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State v. Yevchak

New Jersey Supreme Court

Decided: October 20, 1943.


On error to Passaic County Court of Quarter Sessions.

For the defendant in error, Arthur C. Dunn, Prosecutor of the Pleas (Peter J. McGinnis, Assistant Prosecutor, of counsel).

For the plaintiff in error, David Cohn.

Before Brogan, Chief Justice, and Justices Bodine and Colie.


[130 NJL Page 585]

The opinion of the court was delivered by

BROGAN, CHIEF JUSTICE. The plaintiff in error, convicted of rape at the Passaic Quarter Sessions, brings up the judgment for review by strict writ of error and also under the general review provided by our Criminal Procedure Act (R.S. 2:195-16) upon specification of causes for reversal.

It is first argued that the verdict was contrary to the weight of evidence. If the plaintiff in error would prevail in the argument made it must appear that the verdict is so clearly against the weight of evidence as to give rise to the inference that it was the result of mistake, passion, prejudice or partiality. In the examination of such point the court is obliged to consider the evidence supporting the verdict as though the matter was on rule to show cause and weigh it in all its fullness just as it was presented to the jury. State v. Morehouse, 97 N.J.L. 285; State v. Karpowitz, 98 Id. 546. The court's duty is the same in a criminal as in a civil case. There is no occasion to delineate or outline in detail the proofs in this case. The defense was a denial of the commission of the crime. The issue was credibility and veracity. The jury had before them a statement, signed by the defendant in the presence of four or five witnesses, admitting the commission of the crime and the accompanying details; proof that on arraignment in the Recorder's Court he pleaded "guilty;" and proof elicited on defendant's cross-examination, that he had been previously convicted of crime, here and elsewhere. In these circumstances the jury disbelieved the defendant's denial of guilt. We perceive no merit in the argument made for the plaintiff in error under this point.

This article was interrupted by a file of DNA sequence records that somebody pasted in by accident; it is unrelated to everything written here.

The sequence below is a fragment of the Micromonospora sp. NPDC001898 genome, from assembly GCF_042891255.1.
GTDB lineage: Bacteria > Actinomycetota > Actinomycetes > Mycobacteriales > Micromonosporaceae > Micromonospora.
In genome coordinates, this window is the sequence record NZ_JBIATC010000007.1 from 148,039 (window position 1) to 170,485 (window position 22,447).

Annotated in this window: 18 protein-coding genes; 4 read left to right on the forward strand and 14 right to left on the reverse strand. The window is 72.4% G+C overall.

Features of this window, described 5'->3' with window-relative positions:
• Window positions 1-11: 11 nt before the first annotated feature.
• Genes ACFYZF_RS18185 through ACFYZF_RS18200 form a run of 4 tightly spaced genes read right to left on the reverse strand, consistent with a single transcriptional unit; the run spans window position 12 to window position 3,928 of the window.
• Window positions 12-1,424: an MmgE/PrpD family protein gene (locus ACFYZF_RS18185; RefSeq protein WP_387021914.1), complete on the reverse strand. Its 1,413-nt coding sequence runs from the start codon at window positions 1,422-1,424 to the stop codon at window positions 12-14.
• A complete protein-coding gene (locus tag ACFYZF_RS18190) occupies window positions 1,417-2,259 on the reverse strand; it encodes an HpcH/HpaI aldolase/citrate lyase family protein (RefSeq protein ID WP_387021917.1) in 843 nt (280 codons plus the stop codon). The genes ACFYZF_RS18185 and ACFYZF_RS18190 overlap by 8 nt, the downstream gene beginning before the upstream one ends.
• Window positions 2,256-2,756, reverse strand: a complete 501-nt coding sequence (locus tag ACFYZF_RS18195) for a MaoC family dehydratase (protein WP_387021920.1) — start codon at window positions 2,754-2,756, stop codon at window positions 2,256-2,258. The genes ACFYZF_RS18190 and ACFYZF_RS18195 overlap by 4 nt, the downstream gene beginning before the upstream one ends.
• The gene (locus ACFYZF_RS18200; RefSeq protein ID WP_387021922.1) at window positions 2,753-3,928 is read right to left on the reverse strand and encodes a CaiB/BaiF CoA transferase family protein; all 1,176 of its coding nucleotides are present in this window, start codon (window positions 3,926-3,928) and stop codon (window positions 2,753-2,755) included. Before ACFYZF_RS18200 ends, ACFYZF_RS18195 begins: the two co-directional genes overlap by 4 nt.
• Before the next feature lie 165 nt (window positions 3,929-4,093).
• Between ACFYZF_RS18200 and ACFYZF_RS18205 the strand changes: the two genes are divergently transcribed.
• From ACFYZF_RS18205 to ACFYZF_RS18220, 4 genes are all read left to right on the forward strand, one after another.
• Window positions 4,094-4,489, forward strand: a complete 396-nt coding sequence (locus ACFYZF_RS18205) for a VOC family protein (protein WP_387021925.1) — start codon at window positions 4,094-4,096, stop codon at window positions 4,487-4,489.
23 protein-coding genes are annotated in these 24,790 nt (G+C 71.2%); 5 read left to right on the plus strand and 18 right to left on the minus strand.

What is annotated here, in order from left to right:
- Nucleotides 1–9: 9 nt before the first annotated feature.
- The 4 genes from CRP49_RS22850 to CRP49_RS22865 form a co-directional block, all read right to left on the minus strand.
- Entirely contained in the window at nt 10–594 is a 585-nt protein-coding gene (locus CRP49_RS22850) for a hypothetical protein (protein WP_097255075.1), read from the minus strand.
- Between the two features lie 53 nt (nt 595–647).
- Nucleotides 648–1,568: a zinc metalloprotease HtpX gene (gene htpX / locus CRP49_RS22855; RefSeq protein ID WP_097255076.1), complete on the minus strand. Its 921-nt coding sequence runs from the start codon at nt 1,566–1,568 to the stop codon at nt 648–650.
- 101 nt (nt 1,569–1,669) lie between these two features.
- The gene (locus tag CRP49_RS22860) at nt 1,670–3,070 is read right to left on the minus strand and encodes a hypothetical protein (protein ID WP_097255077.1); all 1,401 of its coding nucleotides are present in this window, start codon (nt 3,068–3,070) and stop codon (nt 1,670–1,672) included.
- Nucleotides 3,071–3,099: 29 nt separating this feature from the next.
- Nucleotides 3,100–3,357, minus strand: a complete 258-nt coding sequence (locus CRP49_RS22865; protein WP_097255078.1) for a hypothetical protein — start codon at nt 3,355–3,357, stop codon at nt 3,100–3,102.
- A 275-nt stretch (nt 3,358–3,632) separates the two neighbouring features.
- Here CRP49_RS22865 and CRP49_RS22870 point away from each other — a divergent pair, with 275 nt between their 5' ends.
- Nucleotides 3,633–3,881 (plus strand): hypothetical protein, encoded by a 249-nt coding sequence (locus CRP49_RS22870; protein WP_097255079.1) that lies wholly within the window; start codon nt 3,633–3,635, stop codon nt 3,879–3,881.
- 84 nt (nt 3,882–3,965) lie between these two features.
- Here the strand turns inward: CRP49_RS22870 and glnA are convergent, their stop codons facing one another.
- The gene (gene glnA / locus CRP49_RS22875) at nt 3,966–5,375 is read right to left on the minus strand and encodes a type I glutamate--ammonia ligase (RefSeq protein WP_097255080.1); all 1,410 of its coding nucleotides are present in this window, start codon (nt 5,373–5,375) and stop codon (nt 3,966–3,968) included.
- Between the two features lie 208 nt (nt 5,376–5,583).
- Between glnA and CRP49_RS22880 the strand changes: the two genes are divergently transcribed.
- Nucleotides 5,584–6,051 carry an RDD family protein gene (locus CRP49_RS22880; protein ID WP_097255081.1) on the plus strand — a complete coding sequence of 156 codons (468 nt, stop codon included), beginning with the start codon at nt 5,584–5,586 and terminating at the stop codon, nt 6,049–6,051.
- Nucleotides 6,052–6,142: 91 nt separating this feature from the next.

It is next said the trial court committed error in its charge to the jury. The following statement of the court is challenged:

[130 NJL Page 586]

"Now notwithstanding the written and signed statement in the nature of a confession which is in evidence and which will be before you, and the defendant's plea of guilty upon arraignment in the Recorder's Court." This incomplete sentence is written down as one of the specifications of causes for reversal. The balance of the sentence is as follows: "and you have heard and will of course consider his [defendant's] own explanation with respect to both of these items -- the defense is an absolute denial. Defendant contends that this is a case of mistaken identity and that he is not the person who committed the alleged crime. These are things solely for your consideration and it is not necessary for me to comment further upon them because the finding of fact is solely for you * * *."